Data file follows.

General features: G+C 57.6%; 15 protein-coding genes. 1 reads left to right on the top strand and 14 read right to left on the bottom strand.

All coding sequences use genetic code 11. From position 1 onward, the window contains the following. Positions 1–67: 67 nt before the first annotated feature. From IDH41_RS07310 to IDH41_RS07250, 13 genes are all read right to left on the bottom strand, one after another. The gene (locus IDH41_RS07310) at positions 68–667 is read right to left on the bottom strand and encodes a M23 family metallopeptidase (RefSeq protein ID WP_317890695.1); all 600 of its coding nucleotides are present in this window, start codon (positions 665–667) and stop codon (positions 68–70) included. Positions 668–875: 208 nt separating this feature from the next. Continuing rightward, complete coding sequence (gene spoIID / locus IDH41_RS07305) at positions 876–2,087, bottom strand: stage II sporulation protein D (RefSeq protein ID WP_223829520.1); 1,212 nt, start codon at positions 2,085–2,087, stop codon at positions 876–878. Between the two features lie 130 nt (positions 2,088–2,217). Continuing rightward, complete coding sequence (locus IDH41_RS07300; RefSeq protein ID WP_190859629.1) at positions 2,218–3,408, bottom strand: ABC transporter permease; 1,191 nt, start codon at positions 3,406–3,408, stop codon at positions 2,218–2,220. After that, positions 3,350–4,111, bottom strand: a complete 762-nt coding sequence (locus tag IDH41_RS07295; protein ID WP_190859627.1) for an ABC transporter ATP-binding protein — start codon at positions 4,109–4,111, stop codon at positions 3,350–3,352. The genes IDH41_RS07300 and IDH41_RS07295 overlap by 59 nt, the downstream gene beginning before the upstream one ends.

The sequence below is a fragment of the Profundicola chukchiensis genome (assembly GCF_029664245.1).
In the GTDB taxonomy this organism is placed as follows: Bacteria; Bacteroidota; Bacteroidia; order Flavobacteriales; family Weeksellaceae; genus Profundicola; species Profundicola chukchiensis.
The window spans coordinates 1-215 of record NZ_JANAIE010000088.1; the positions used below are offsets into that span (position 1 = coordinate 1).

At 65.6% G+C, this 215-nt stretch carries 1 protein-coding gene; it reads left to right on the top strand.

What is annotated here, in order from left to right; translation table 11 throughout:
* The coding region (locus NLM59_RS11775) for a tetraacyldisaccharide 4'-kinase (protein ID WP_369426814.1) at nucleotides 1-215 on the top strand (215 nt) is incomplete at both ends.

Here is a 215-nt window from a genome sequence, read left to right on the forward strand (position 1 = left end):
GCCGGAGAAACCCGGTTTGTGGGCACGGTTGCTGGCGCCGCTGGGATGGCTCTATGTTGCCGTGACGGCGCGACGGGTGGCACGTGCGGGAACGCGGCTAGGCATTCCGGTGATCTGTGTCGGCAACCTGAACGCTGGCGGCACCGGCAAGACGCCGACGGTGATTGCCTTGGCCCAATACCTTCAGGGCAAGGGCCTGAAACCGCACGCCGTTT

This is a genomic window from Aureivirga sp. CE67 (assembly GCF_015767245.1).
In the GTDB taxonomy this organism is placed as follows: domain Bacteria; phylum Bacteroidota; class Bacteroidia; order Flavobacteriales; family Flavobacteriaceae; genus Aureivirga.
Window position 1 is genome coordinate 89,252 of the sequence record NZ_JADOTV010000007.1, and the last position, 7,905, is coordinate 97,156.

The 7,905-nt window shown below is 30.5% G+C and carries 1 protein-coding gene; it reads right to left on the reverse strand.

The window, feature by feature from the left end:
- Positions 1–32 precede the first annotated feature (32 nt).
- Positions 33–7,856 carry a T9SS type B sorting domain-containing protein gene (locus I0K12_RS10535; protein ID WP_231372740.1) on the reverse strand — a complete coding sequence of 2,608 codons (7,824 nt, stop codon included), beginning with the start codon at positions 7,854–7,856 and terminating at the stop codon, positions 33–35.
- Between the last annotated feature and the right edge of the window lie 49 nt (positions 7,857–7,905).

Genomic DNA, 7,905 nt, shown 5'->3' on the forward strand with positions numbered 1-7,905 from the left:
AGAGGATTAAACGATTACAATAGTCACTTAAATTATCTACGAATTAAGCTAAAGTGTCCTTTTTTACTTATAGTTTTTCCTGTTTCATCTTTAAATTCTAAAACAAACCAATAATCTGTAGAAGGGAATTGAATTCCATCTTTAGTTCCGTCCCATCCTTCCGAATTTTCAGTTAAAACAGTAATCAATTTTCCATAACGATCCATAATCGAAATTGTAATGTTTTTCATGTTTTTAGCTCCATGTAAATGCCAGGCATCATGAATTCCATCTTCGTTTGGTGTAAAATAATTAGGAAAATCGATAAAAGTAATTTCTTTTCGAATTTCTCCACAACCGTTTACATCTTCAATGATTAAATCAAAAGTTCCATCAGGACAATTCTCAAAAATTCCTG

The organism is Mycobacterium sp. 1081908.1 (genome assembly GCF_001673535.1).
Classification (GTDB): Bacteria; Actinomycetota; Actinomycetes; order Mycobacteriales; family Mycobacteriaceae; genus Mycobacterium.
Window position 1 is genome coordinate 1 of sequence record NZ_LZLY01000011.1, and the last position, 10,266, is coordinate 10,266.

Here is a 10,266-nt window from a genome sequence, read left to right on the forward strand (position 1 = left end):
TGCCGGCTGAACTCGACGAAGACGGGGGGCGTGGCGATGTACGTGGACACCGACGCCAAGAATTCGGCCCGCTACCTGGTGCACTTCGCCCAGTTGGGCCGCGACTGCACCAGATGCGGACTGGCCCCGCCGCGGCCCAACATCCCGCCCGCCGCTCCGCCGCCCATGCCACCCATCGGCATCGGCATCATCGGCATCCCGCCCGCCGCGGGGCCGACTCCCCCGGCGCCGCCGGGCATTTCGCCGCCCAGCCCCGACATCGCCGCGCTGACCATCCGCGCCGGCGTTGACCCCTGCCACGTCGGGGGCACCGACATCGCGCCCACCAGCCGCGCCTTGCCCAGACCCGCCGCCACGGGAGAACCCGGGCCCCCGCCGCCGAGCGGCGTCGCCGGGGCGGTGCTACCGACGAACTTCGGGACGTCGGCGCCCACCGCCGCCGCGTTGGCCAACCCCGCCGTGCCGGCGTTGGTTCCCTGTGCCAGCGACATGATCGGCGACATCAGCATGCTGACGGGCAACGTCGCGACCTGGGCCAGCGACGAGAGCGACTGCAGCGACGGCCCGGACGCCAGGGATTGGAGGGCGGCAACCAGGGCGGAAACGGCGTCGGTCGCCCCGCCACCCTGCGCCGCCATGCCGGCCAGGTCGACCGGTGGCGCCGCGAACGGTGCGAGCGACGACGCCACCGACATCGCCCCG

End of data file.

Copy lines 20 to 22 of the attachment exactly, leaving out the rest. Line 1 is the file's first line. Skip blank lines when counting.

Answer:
AGAGGATTAAACGATTACAATAGTCACTTAAATTATCTACGAATTAAGCTAAAGTGTCCTTTTTTACTTATAGTTTTTCCTGTTTCATCTTTAAATTCTAAAACAAACCAATAATCTGTAGAAGGGAATTGAATTCCATCTTTAGTTCCGTCCCATCCTTCCGAATTTTCAGTTAAAACAGTAATCAATTTTCCATAACGATCCATAATCGAAATTGTAATGTTTTTCATGTTTTTAGCTCCATGTAAATGCCAGGCATCATGAATTCCATCTTCGTTTGGTGTAAAATAATTAGGAAAATCGATAAAAGTAATTTCTTTTCGAATTTCTCCACAACCGTTTACATCTTCAATGATTAAATCAAAAGTTCCATCAGGACAATTCTCAAAAATTCCTG

The organism is Mycobacterium sp. 1081908.1 (genome assembly GCF_001673535.1).
Classification (GTDB): Bacteria; Actinomycetota; Actinomycetes; order Mycobacteriales; family Mycobacteriaceae; genus Mycobacterium.